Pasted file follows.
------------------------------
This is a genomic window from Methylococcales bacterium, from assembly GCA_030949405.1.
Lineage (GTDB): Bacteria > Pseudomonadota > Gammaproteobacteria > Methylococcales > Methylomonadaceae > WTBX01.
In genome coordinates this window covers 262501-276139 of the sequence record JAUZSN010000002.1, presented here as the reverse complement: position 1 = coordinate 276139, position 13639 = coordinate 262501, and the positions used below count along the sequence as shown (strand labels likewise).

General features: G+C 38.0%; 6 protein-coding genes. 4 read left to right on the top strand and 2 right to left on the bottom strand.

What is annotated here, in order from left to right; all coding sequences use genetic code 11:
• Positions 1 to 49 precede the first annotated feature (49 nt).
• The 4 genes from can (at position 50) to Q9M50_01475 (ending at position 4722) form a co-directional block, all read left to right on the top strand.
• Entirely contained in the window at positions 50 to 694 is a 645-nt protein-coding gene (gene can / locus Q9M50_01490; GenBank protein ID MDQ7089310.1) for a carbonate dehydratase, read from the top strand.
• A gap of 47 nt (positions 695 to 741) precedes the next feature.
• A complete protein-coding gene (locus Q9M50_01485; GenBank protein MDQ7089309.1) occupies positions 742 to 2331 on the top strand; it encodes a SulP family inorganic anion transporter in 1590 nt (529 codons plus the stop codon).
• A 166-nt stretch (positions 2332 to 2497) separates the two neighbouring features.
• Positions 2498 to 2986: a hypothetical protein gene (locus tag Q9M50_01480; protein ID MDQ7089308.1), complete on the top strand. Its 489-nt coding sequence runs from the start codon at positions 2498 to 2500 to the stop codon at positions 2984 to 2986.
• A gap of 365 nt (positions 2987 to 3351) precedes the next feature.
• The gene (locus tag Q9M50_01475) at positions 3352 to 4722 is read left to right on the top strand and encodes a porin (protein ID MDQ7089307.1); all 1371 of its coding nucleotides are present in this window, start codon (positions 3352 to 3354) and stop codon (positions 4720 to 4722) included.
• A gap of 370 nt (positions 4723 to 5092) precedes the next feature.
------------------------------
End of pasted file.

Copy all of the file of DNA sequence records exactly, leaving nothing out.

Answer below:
This is a genomic window from Methylococcales bacterium, from assembly GCA_030949405.1.
Lineage (GTDB): Bacteria > Pseudomonadota > Gammaproteobacteria > Methylococcales > Methylomonadaceae > WTBX01.
In genome coordinates this window covers 262501-276139 of the sequence record JAUZSN010000002.1, presented here as the reverse complement: position 1 = coordinate 276139, position 13639 = coordinate 262501, and the positions used below count along the sequence as shown (strand labels likewise).

General features: G+C 38.0%; 6 protein-coding genes. 4 read left to right on the top strand and 2 right to left on the bottom strand.

What is annotated here, in order from left to right; all coding sequences use genetic code 11:
• Positions 1 to 49 precede the first annotated feature (49 nt).
• The 4 genes from can (at position 50) to Q9M50_01475 (ending at position 4722) form a co-directional block, all read left to right on the top strand.
• Entirely contained in the window at positions 50 to 694 is a 645-nt protein-coding gene (gene can / locus Q9M50_01490; GenBank protein ID MDQ7089310.1) for a carbonate dehydratase, read from the top strand.
• A gap of 47 nt (positions 695 to 741) precedes the next feature.
• A complete protein-coding gene (locus Q9M50_01485; GenBank protein MDQ7089309.1) occupies positions 742 to 2331 on the top strand; it encodes a SulP family inorganic anion transporter in 1590 nt (529 codons plus the stop codon).
• A 166-nt stretch (positions 2332 to 2497) separates the two neighbouring features.
• Positions 2498 to 2986: a hypothetical protein gene (locus tag Q9M50_01480; protein ID MDQ7089308.1), complete on the top strand. Its 489-nt coding sequence runs from the start codon at positions 2498 to 2500 to the stop codon at positions 2984 to 2986.
• A gap of 365 nt (positions 2987 to 3351) precedes the next feature.
• The gene (locus tag Q9M50_01475) at positions 3352 to 4722 is read left to right on the top strand and encodes a porin (protein ID MDQ7089307.1); all 1371 of its coding nucleotides are present in this window, start codon (positions 3352 to 3354) and stop codon (positions 4720 to 4722) included.
• A gap of 370 nt (positions 4723 to 5092) precedes the next feature.